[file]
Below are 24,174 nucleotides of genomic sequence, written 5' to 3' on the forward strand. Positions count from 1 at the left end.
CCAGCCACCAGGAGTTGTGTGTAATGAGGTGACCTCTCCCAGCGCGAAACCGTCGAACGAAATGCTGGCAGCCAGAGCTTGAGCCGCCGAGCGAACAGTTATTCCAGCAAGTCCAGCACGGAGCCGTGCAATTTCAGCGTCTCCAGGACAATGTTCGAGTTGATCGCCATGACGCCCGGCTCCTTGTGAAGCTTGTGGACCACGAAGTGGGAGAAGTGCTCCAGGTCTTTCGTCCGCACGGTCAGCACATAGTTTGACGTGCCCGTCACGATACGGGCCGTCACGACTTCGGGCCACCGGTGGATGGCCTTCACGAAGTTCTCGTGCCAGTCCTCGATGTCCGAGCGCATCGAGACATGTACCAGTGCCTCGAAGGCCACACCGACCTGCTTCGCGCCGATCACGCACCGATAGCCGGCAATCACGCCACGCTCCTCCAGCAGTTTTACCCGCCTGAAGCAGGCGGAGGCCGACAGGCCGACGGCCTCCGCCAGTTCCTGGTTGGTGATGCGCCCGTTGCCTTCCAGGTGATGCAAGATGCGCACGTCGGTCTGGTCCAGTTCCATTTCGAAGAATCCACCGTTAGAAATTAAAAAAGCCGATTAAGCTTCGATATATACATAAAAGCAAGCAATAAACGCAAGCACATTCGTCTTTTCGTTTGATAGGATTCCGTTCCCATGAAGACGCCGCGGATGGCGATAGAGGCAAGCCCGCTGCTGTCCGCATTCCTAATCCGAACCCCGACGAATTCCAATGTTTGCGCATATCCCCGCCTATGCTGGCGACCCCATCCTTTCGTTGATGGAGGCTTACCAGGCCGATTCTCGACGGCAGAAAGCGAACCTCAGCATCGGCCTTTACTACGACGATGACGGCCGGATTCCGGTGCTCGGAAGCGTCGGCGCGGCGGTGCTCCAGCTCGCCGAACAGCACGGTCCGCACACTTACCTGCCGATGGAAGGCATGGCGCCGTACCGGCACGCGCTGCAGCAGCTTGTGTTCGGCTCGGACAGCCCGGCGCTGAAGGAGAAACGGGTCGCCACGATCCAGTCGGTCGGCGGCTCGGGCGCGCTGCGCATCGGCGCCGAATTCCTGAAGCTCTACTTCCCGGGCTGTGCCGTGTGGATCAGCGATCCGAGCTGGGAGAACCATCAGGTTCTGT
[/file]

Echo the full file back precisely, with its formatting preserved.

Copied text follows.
Below are 24,174 nucleotides of genomic sequence, written 5' to 3' on the forward strand. Positions count from 1 at the left end.
CCAGCCACCAGGAGTTGTGTGTAATGAGGTGACCTCTCCCAGCGCGAAACCGTCGAACGAAATGCTGGCAGCCAGAGCTTGAGCCGCCGAGCGAACAGTTATTCCAGCAAGTCCAGCACGGAGCCGTGCAATTTCAGCGTCTCCAGGACAATGTTCGAGTTGATCGCCATGACGCCCGGCTCCTTGTGAAGCTTGTGGACCACGAAGTGGGAGAAGTGCTCCAGGTCTTTCGTCCGCACGGTCAGCACATAGTTTGACGTGCCCGTCACGATACGGGCCGTCACGACTTCGGGCCACCGGTGGATGGCCTTCACGAAGTTCTCGTGCCAGTCCTCGATGTCCGAGCGCATCGAGACATGTACCAGTGCCTCGAAGGCCACACCGACCTGCTTCGCGCCGATCACGCACCGATAGCCGGCAATCACGCCACGCTCCTCCAGCAGTTTTACCCGCCTGAAGCAGGCGGAGGCCGACAGGCCGACGGCCTCCGCCAGTTCCTGGTTGGTGATGCGCCCGTTGCCTTCCAGGTGATGCAAGATGCGCACGTCGGTCTGGTCCAGTTCCATTTCGAAGAATCCACCGTTAGAAATTAAAAAAGCCGATTAAGCTTCGATATATACATAAAAGCAAGCAATAAACGCAAGCACATTCGTCTTTTCGTTTGATAGGATTCCGTTCCCATGAAGACGCCGCGGATGGCGATAGAGGCAAGCCCGCTGCTGTCCGCATTCCTAATCCGAACCCCGACGAATTCCAATGTTTGCGCATATCCCCGCCTATGCTGGCGACCCCATCCTTTCGTTGATGGAGGCTTACCAGGCCGATTCTCGACGGCAGAAAGCGAACCTCAGCATCGGCCTTTACTACGACGATGACGGCCGGATTCCGGTGCTCGGAAGCGTCGGCGCGGCGGTGCTCCAGCTCGCCGAACAGCACGGTCCGCACACTTACCTGCCGATGGAAGGCATGGCGCCGTACCGGCACGCGCTGCAGCAGCTTGTGTTCGGCTCGGACAGCCCGGCGCTGAAGGAGAAACGGGTCGCCACGATCCAGTCGGTCGGCGGCTCGGGCGCGCTGCGCATCGGCGCCGAATTCCTGAAGCTCTACTTCCCGGGCTGTGCCGTGTGGATCAGCGATCCGAGCTGGGAGAACCATCAGGTTCTGT